Accessibility links

Information Expert Breaks Down Cambodia’s ‘Cybercrime’ Law

A photo of a Google Search Cambodia website. A leaked cybercrime draft law has increased concerns from human rights activists that the law could threaten online freedom in Cambodia. (Suy Heimkhemra/VOA Khmer)

A photo of a Google Search Cambodia website. A leaked cybercrime draft law has increased concerns from human rights activists that the law could threaten online freedom in Cambodia. (Suy Heimkhemra/VOA Khmer)

Editor’s note: Cambodia’s cybercrime law was leaked earlier this year. Cambodian officials have denied the existence of such a draft law, but local and international rights group have criticized the secret draft process, as well as some stipulations that might affect freedom of speech online. VOA Khmer recently spoke with Jillian York, director for international freedom of expression at the San Francisco-based Electronic Frontier Foundation, to discuss the implications of such a law.

Unlike in Thailand or Vietnam, there have not been many high-profile arrests of online activists in Cambodia. In fact, the country was ranked “partly free” in Freedom House’s Freedom on the Net Index, way ahead of some of its neighbors. So why has your organization recently expressed concerns that the leaked draft cybercrime law would turn free speech into a crime?

Cambodia also has much lower Internet penetration [than its neighbors]. It is only in about 5 percent of the country’s population. So it seems like this is the moment for the government to start thinking about these things. Unfortunately, the cybercrime draft that they have put together concerns us, in terms of the effects that it might have on free speech.

What part of the draft concerns you the most?

Article 28 outlines online actions that are deemed punishable by law, which include some really vaguely worded activities, like publications that are deemed damaging to the moral and cultural values of society, and also publications and continuation of publications that are deemed to be non-factual, which slanders or undermines the integrity of governmental agencies, ministries, etc.

Those are both things are we have seen in other countries before. The former is often used to go far beyond things like hate speech and in fact penalize, say, blogs or newspapers that are critical of a government. Whereas the latter, criminalizing slander, is of concern, as well. This is something that we’ve seen government officials use to prosecute independent journalists.

I would imagine that governments would argue that there has to be some sort of regulation in place, given the nature of certain comments and whatnot. How would you respond?

We do have concerns about regulations around hate speech. In our experience, hate speech is something that is often very ill defined. So while Article 19 of the Universal Declaration of Human Rights and the International Covenant on Civil and Political Rights does make some exceptions for hate speech, we are still concerned about the way it is regulated most of the time, which is to say, through vaguely worded proposals that can allow mission creep.

And so in this case, another thing that really worries us is that penalties for the actions that I mentioned before carry heavier punishments than actions that might be carried out offline. And so this makes it really clear that they are trying to prevent people, really, from dissent online. Something as vaguely worded as “the moral and cultural values of society,” without explicating what those values are, can certainly be used to prosecute opposition or dissent.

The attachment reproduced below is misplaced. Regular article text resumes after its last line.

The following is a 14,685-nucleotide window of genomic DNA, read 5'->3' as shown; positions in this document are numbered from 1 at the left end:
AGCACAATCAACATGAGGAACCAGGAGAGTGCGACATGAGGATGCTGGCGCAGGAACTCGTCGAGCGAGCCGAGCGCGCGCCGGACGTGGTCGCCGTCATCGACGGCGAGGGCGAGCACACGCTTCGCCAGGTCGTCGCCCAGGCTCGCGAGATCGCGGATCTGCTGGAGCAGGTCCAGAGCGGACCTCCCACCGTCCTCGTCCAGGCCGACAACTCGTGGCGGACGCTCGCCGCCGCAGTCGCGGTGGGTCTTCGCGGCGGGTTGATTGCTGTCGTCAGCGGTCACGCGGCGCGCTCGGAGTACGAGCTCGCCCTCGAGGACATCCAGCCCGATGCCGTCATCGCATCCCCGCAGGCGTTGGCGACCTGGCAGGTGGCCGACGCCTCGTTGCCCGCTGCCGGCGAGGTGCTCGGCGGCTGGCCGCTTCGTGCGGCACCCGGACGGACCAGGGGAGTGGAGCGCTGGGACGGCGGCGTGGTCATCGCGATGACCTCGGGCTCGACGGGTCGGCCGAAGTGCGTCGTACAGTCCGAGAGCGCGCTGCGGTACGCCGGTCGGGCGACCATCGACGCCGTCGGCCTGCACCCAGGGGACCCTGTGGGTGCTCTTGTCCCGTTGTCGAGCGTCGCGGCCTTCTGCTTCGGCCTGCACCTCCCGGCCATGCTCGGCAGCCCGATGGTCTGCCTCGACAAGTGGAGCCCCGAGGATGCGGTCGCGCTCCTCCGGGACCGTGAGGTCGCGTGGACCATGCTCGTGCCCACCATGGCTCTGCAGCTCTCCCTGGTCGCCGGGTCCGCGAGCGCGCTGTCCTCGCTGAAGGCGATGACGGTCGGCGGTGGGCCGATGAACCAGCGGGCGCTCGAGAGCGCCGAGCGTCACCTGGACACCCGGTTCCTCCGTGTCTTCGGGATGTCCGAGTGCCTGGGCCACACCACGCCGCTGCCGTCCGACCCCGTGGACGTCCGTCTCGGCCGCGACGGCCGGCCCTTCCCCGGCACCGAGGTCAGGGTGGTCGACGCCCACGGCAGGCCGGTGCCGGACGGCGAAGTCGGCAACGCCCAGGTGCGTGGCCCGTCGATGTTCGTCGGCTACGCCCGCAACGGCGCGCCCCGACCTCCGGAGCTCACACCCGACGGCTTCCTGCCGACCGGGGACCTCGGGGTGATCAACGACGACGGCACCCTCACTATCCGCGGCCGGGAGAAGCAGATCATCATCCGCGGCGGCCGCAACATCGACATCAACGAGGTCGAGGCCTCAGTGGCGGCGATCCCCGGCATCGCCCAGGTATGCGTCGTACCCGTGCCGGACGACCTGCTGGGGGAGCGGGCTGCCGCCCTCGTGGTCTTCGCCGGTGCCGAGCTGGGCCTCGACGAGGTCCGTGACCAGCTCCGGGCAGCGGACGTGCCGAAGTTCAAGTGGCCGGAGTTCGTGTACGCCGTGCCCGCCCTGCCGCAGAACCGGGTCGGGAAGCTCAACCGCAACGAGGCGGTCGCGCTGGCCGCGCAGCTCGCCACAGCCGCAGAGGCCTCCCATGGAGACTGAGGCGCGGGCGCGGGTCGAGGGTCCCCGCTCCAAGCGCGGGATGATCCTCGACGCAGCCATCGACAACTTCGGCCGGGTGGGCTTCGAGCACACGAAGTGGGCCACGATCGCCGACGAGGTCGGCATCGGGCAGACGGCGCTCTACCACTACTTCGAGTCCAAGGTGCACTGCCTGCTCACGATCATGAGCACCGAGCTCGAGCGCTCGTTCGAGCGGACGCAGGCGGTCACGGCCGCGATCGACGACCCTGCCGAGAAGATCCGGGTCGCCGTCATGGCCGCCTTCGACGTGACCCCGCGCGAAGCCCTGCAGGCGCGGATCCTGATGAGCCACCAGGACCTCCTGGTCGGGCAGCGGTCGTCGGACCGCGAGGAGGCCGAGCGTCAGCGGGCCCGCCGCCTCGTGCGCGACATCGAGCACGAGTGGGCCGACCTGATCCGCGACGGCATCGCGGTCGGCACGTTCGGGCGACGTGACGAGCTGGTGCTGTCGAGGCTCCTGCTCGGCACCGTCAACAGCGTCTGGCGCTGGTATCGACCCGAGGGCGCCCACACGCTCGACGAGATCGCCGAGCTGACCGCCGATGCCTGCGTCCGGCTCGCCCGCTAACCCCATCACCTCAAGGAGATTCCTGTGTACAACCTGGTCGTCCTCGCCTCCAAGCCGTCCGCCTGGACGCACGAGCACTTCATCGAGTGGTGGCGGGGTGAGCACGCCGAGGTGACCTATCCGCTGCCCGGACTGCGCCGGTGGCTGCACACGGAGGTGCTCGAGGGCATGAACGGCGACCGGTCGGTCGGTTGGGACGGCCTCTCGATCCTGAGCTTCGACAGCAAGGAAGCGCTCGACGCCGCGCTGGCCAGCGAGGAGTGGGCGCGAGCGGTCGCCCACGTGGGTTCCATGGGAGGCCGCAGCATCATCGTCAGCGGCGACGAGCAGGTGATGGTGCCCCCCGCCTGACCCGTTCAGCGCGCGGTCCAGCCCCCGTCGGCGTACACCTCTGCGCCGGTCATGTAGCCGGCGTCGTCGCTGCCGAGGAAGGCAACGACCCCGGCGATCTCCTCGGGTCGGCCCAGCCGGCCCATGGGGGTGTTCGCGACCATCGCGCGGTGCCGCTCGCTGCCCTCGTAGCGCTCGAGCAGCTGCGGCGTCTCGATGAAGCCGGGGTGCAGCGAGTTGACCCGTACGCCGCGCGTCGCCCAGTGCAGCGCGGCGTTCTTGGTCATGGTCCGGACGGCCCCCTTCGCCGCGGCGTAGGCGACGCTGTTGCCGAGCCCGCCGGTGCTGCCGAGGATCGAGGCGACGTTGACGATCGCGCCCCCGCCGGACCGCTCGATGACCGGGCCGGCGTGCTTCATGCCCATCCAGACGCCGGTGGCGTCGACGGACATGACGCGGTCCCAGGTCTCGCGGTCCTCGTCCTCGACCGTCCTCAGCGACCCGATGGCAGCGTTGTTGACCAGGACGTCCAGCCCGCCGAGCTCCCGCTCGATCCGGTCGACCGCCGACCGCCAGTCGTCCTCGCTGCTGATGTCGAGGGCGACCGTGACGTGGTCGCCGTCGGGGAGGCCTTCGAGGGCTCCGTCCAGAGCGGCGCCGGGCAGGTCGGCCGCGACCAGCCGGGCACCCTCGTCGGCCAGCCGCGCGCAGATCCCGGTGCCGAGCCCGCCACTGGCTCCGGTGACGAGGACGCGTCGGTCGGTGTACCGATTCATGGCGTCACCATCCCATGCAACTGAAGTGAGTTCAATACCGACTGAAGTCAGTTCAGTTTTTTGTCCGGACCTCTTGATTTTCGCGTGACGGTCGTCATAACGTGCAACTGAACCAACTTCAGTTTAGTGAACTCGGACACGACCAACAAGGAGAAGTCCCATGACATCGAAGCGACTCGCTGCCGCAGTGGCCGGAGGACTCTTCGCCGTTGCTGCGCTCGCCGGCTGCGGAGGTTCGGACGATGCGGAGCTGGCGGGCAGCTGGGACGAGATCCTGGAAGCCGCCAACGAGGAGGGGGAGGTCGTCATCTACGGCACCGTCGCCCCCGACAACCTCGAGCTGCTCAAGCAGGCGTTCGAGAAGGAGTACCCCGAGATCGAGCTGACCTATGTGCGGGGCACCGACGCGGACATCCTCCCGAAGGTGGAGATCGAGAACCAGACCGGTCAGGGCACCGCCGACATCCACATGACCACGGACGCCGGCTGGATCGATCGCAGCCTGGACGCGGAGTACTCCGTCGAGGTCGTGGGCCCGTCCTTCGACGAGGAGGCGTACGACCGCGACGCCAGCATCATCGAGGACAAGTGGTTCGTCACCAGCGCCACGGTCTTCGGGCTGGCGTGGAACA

We understand that there are cases in which regulations need to be applied, but in this case, the process through which this was drafted, which was behind closed doors, without full civil society, the lack of transparency, the secrecy around this bill—is really what concerns us, as well as the content of the bill. And so if there must be regulations, we believe that something must be done in a multi-stakeholder process, which involves input not only from governments, but also from academics, from civil society organizations and other entities, companies even.

So if this draft law is passed without much modification, what are your concerns of the effects in the short-term and long-term?

I think right now we’re at a moment in Cambodia where not a lot of people have access to the Internet. And so one of the concerns about this is that by putting these restrictions in place, from the very outset, that can have a chilling effect on speech as the country gets more and more online. And so I think that our concern would just be that this is ultimately discouraging people from having open political conversation on the Internet.

If the draft law were approved, would it have impacts beyond rights, would it, for example, have impacts on the economy in a developing country like Cambodia?

It could prevent companies from wanting to start up offices. I know with Internet penetration so low in Cambodia, that’s not something on the immediate horizon. But at the same time we’ve seen companies turn away from moving into Thailand because of their restrictions on the Internet. So it certainly can have an economic effect.

Are you happy with the attention this draft has received so far?

Certainly. I haven’t seen many reactions from inside the country, but nevertheless I am happy to see that this is getting attention. For years we’ve tried to raise issues around countries that don’t often make it on to the radar of international organizations and of governments. And so I’m very happy to see that this has gotten considerable attention in the media.